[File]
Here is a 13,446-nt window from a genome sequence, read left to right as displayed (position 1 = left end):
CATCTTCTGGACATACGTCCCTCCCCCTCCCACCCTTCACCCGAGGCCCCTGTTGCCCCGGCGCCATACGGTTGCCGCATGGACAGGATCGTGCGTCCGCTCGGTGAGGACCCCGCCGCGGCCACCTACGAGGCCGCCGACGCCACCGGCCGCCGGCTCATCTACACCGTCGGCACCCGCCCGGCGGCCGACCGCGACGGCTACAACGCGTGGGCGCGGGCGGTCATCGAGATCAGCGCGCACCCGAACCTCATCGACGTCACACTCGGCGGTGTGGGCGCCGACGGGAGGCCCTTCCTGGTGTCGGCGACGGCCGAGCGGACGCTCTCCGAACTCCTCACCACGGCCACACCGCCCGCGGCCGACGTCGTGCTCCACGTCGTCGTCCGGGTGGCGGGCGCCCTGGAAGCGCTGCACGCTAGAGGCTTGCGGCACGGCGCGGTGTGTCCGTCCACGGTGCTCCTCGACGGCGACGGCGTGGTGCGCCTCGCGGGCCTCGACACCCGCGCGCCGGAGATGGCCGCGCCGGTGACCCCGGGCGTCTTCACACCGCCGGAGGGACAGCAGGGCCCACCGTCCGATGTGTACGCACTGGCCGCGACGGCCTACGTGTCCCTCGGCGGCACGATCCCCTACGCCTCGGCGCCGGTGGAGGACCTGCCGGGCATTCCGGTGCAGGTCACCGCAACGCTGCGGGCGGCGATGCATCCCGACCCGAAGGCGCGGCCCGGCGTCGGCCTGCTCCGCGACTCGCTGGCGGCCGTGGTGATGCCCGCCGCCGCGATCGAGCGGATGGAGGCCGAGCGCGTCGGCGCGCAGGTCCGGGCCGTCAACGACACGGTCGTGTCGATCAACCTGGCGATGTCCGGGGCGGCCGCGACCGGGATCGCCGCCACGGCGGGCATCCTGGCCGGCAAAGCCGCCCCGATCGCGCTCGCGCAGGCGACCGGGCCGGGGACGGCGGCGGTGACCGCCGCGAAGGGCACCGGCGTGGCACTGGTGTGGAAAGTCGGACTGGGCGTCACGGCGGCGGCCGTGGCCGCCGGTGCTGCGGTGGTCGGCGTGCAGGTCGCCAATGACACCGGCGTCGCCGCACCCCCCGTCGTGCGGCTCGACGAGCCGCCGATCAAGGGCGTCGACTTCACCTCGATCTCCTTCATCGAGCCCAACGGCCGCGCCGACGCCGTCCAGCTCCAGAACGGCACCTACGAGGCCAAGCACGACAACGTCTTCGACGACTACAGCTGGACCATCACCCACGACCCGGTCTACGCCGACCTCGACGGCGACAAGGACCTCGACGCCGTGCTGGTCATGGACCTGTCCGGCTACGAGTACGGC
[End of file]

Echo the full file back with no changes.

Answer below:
Here is a 13,446-nt window from a genome sequence, read left to right as displayed (position 1 = left end):
CATCTTCTGGACATACGTCCCTCCCCCTCCCACCCTTCACCCGAGGCCCCTGTTGCCCCGGCGCCATACGGTTGCCGCATGGACAGGATCGTGCGTCCGCTCGGTGAGGACCCCGCCGCGGCCACCTACGAGGCCGCCGACGCCACCGGCCGCCGGCTCATCTACACCGTCGGCACCCGCCCGGCGGCCGACCGCGACGGCTACAACGCGTGGGCGCGGGCGGTCATCGAGATCAGCGCGCACCCGAACCTCATCGACGTCACACTCGGCGGTGTGGGCGCCGACGGGAGGCCCTTCCTGGTGTCGGCGACGGCCGAGCGGACGCTCTCCGAACTCCTCACCACGGCCACACCGCCCGCGGCCGACGTCGTGCTCCACGTCGTCGTCCGGGTGGCGGGCGCCCTGGAAGCGCTGCACGCTAGAGGCTTGCGGCACGGCGCGGTGTGTCCGTCCACGGTGCTCCTCGACGGCGACGGCGTGGTGCGCCTCGCGGGCCTCGACACCCGCGCGCCGGAGATGGCCGCGCCGGTGACCCCGGGCGTCTTCACACCGCCGGAGGGACAGCAGGGCCCACCGTCCGATGTGTACGCACTGGCCGCGACGGCCTACGTGTCCCTCGGCGGCACGATCCCCTACGCCTCGGCGCCGGTGGAGGACCTGCCGGGCATTCCGGTGCAGGTCACCGCAACGCTGCGGGCGGCGATGCATCCCGACCCGAAGGCGCGGCCCGGCGTCGGCCTGCTCCGCGACTCGCTGGCGGCCGTGGTGATGCCCGCCGCCGCGATCGAGCGGATGGAGGCCGAGCGCGTCGGCGCGCAGGTCCGGGCCGTCAACGACACGGTCGTGTCGATCAACCTGGCGATGTCCGGGGCGGCCGCGACCGGGATCGCCGCCACGGCGGGCATCCTGGCCGGCAAAGCCGCCCCGATCGCGCTCGCGCAGGCGACCGGGCCGGGGACGGCGGCGGTGACCGCCGCGAAGGGCACCGGCGTGGCACTGGTGTGGAAAGTCGGACTGGGCGTCACGGCGGCGGCCGTGGCCGCCGGTGCTGCGGTGGTCGGCGTGCAGGTCGCCAATGACACCGGCGTCGCCGCACCCCCCGTCGTGCGGCTCGACGAGCCGCCGATCAAGGGCGTCGACTTCACCTCGATCTCCTTCATCGAGCCCAACGGCCGCGCCGACGCCGTCCAGCTCCAGAACGGCACCTACGAGGCCAAGCACGACAACGTCTTCGACGACTACAGCTGGACCATCACCCACGACCCGGTCTACGCCGACCTCGACGGCGACAAGGACCTCGACGCCGTGCTGGTCATGGACCTGTCCGGCTACGAGTACGGC